Alysa Liu to make debut in Canada and more notes on figure skating Grand Prix season assignments

U.S. Figure Skating Championships
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The time has finally arrived for Alysa Liu’s senior international debut.

Liu made her presence known as one of the top American figure skaters when she won the 2019 U.S. title at just 13 years old – the youngest woman to do so – but it would be another 30-plus months until she was age eligible to compete against the world’s best.

The International Skating Union announced the Grand Prix assignments for the 2021-22 figure skating season on Tuesday and it is now known that Liu will make her senior Grand Prix debut at Skate Canada, Oct. 29-31 in Vancouver, British Columbia, and later travel to Tokyo for NHK Trophy, Nov. 12-14.

The season begins with Skate America, as it traditionally has, held for the third year running at Las Vegas’ Orleans Arena.

Out of the 12 American skaters with previous Olympic experience who are still active and hope to return to that stage in Beijing just four months later, eight of them are entered in Vegas.

The decorated list of U.S. entries includes all four reigning national champions: Bradie Tennell, Nathan Chen, pairs’ team Alexa Knierim and Brandon Frazier, and ice dancers Madison Hubbell and Zachary Donohue, plus 2021 U.S. silver medalist Amber Glenn, 2019 World bronze medalist Vincent Zhou and nine-time U.S. ice dance medalists Madison Chock and Evan Bates.

Three-time world champion Chen has won Skate America four times. Tennell, Glenn and a to-be-announced third U.S. woman will face stiff competition from 2021 World bronze medalist Aleksandra Trusova, who was part of a Russian sweep in March. Newly formed U.S. pair Chelsea Liu and Danny O’Shea will make their Grand Prix debut in Vegas.

Alysa Liu is joined at her first Grand Prix by Karen Chen in a field that includes a Russian bloc of 2021 World silver medalist Yelizaveta Tuktamysheva, 2019 Grand Prix Final victor Aliona Kostornaya and first-year senior Kamila Valiyeva. 2014 Olympian Jason Brown and Nathan Chen, notably for the first time in his career, are also competing at Skate Canada.

The Canadian pairs’ team of Vanessa James and Eric Radford, both accomplished skaters with different partners – and for James a different country, will also debut in Vancouver.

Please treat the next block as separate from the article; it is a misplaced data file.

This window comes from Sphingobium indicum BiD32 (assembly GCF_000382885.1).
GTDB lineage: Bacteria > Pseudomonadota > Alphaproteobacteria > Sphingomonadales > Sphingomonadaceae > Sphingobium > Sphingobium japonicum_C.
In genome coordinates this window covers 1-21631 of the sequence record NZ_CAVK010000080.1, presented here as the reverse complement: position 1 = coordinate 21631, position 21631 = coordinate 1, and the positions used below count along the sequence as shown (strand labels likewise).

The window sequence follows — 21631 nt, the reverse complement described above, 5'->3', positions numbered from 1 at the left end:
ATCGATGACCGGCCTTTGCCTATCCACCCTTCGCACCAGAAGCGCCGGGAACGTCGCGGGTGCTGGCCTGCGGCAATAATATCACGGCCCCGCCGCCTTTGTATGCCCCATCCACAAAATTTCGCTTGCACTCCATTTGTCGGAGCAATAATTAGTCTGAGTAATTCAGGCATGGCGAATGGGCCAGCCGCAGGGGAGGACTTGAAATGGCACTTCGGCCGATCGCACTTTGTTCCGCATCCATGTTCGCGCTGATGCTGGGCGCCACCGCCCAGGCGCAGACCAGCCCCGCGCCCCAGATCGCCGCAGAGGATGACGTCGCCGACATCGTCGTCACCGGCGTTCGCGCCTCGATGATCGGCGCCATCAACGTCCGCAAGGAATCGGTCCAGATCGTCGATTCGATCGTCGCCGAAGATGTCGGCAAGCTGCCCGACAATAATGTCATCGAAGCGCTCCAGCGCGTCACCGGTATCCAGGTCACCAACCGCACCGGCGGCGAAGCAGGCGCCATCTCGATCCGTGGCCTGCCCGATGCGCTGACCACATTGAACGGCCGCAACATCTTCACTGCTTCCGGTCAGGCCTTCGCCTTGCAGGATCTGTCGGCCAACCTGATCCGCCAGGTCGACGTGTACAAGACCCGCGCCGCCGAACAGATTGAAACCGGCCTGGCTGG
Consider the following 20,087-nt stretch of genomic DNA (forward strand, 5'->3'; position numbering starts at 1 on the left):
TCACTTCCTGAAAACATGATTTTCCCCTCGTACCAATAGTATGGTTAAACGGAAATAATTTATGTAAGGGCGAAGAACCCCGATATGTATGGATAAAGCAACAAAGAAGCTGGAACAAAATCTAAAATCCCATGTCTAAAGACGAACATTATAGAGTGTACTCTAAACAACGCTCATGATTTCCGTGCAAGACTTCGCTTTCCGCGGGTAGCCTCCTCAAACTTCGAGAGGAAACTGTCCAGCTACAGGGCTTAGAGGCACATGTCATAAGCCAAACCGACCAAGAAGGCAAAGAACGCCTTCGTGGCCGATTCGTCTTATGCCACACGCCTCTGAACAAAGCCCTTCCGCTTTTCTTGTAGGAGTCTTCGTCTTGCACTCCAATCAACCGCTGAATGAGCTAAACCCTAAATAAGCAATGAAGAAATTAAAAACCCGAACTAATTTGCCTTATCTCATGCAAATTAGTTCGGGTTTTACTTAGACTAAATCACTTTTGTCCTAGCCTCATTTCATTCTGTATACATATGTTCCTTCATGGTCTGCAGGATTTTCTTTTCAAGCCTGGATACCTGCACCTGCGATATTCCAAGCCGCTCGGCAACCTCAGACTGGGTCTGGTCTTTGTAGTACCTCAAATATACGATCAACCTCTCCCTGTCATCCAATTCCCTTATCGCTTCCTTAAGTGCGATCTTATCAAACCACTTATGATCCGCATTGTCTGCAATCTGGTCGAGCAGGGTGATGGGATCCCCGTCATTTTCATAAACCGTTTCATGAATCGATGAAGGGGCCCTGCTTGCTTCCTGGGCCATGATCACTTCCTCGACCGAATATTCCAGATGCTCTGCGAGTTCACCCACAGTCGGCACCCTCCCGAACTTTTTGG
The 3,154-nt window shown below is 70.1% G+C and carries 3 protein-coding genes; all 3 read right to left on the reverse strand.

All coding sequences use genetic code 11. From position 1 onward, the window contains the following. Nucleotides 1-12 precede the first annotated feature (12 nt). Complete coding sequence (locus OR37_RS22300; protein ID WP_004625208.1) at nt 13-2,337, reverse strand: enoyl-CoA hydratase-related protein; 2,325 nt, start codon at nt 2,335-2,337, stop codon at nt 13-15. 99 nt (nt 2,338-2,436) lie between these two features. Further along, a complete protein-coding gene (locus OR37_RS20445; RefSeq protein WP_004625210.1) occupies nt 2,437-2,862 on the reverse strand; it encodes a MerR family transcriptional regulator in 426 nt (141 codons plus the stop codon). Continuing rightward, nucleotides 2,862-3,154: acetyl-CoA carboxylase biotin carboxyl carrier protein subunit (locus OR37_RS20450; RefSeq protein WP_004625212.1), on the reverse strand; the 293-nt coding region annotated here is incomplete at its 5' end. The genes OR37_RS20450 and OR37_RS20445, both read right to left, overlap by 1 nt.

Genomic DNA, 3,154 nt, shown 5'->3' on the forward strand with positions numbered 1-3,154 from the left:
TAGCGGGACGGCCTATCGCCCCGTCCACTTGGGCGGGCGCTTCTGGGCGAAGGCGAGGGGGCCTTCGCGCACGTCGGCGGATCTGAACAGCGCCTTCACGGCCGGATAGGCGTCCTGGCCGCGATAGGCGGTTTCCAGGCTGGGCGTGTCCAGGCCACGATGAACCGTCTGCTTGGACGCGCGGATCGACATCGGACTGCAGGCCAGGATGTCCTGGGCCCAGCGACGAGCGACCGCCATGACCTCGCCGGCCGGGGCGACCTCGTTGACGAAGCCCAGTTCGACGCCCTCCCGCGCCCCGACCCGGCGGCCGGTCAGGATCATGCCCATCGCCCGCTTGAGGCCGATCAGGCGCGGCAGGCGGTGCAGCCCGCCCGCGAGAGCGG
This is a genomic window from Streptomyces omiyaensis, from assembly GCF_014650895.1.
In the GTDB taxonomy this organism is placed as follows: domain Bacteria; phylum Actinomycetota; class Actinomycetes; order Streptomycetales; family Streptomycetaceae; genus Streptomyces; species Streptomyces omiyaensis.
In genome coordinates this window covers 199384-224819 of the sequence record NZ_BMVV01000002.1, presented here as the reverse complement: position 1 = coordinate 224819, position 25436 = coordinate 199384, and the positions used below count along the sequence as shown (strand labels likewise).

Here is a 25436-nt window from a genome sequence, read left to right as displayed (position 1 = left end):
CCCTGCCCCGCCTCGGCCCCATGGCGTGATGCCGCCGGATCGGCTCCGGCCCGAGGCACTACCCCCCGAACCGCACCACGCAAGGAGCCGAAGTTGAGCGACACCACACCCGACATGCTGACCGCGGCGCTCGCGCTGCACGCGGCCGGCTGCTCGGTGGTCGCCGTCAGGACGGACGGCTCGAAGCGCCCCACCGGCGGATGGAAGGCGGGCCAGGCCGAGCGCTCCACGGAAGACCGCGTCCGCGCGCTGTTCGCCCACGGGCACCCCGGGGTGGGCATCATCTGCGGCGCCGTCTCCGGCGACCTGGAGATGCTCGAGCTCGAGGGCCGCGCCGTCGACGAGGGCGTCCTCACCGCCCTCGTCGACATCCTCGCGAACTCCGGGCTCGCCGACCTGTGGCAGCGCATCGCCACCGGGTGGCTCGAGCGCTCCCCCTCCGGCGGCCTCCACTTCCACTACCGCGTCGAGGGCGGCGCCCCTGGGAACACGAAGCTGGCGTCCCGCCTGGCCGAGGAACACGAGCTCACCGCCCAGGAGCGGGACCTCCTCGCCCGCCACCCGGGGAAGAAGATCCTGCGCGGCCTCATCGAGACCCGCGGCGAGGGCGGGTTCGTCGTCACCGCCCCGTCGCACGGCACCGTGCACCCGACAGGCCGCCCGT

The series continues with Cup of China, Nov. 5-7 in Chongqing, where France’s four-time ice dance world champions Gabriella Papadakis and Guillaume Cizeron return to the ice after not competing last season due to the pandemic; they are joined by training mates Hubbell and Donohue, who have not competed at Cup of China in their previous 10 seasons together. Tennell is entered in the women’s field against reigning world champion Anna Shcherbakova. Two-time world pairs’ champions and home country favorites Sui Wenjing and Han Cong are likely to win the event for the third time.

Liu and Glenn will contend against Trusova and Japan’s Rika Kihira and Kaori Sakamoto at NHK Trophy. 2021 World ice dance champions Viktoria Sinitsina and Nikita Katsalapov of Russia will present a challenge for Chock and Bates, appearing there for the first time, and three-time U.S. bronze medalists Kaitlin Hawayek and Jean-Luc Baker. Decorated former men’s skater Daisuke Takahashi is also entered with his ice dance partner, Kana Muramoto. Two of Russia’s top pairs’ teams will meet in Tokyo: Anastasia Mishina and Aleksandr Galliamov, and Yevgenia Tarasova and Vladimir Morozov. Two-time Olympic and world champion Yuzuru Hanyu is favored to win his fifth NHK Trophy title.

The penultimate stop, in Grenoble, France, is highlighted by Papadakis and Cizeron, and 2021 World bronze medalists Piper Gilles and Paul Poirier of Canada in ice dance; Russia’s 2021 World bronze medalists Aleksandra Boikova and Dmitriy Kozlovskiy, and James and Radford in pairs; Shcherbakova and 2020 Skate America gold medalist Mariah Bell in women’s; and Brown and Japan’s 2021 World silver medalist Yuma Kagiyama for the men.

Prior to the Dec. 9-12 final in Osaka, Japan, the series comes to a close with the Russia Grand Prix in Sochi. The site of the 2014 Winter Olympics will be highlighted by ice dance world champions Sinitsina and Katsalapov and pairs’ world champions Mishina and Galliamov.

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Injured Ilia Malinin wins Grand Prix Finland, qualifies for Grand Prix Final

Ilia Malinin
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Ilia Malinin, competing “a little bit injured” this week, still won Grand Prix Finland and goes into the Grand Prix Final in two weeks as the world’s top-ranked male singles skater.